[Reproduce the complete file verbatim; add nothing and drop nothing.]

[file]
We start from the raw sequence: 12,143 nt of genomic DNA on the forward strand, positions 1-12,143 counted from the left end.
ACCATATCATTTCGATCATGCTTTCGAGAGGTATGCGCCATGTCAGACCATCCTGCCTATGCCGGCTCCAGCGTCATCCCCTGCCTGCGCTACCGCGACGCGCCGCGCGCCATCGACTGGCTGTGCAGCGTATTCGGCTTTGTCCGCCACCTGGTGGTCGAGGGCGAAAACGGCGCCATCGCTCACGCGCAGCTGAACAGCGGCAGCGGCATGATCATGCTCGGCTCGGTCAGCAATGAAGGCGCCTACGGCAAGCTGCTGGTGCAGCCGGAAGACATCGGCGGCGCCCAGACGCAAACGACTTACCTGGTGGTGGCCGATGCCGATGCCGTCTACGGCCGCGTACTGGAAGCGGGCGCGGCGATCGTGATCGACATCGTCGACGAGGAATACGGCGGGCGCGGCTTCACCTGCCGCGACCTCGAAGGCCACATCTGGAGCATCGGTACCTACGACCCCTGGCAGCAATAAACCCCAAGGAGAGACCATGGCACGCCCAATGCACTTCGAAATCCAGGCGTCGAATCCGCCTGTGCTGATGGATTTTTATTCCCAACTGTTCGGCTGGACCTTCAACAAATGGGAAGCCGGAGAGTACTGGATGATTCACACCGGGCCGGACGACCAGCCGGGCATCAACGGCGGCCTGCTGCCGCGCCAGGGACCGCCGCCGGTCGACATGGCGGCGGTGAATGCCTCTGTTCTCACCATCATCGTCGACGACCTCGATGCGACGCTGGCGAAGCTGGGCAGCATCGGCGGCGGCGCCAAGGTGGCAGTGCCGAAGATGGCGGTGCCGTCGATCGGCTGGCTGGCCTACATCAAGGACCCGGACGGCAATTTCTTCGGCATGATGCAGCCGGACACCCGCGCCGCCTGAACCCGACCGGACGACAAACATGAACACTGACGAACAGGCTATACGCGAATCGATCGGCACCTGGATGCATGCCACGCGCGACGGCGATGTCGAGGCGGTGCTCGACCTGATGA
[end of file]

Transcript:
We start from the raw sequence: 12,143 nt of genomic DNA on the forward strand, positions 1-12,143 counted from the left end.
ACCATATCATTTCGATCATGCTTTCGAGAGGTATGCGCCATGTCAGACCATCCTGCCTATGCCGGCTCCAGCGTCATCCCCTGCCTGCGCTACCGCGACGCGCCGCGCGCCATCGACTGGCTGTGCAGCGTATTCGGCTTTGTCCGCCACCTGGTGGTCGAGGGCGAAAACGGCGCCATCGCTCACGCGCAGCTGAACAGCGGCAGCGGCATGATCATGCTCGGCTCGGTCAGCAATGAAGGCGCCTACGGCAAGCTGCTGGTGCAGCCGGAAGACATCGGCGGCGCCCAGACGCAAACGACTTACCTGGTGGTGGCCGATGCCGATGCCGTCTACGGCCGCGTACTGGAAGCGGGCGCGGCGATCGTGATCGACATCGTCGACGAGGAATACGGCGGGCGCGGCTTCACCTGCCGCGACCTCGAAGGCCACATCTGGAGCATCGGTACCTACGACCCCTGGCAGCAATAAACCCCAAGGAGAGACCATGGCACGCCCAATGCACTTCGAAATCCAGGCGTCGAATCCGCCTGTGCTGATGGATTTTTATTCCCAACTGTTCGGCTGGACCTTCAACAAATGGGAAGCCGGAGAGTACTGGATGATTCACACCGGGCCGGACGACCAGCCGGGCATCAACGGCGGCCTGCTGCCGCGCCAGGGACCGCCGCCGGTCGACATGGCGGCGGTGAATGCCTCTGTTCTCACCATCATCGTCGACGACCTCGATGCGACGCTGGCGAAGCTGGGCAGCATCGGCGGCGGCGCCAAGGTGGCAGTGCCGAAGATGGCGGTGCCGTCGATCGGCTGGCTGGCCTACATCAAGGACCCGGACGGCAATTTCTTCGGCATGATGCAGCCGGACACCCGCGCCGCCTGAACCCGACCGGACGACAAACATGAACACTGACGAACAGGCTATACGCGAATCGATCGGCACCTGGATGCATGCCACGCGCGACGGCGATGTCGAGGCGGTGCTCGACCTGATGA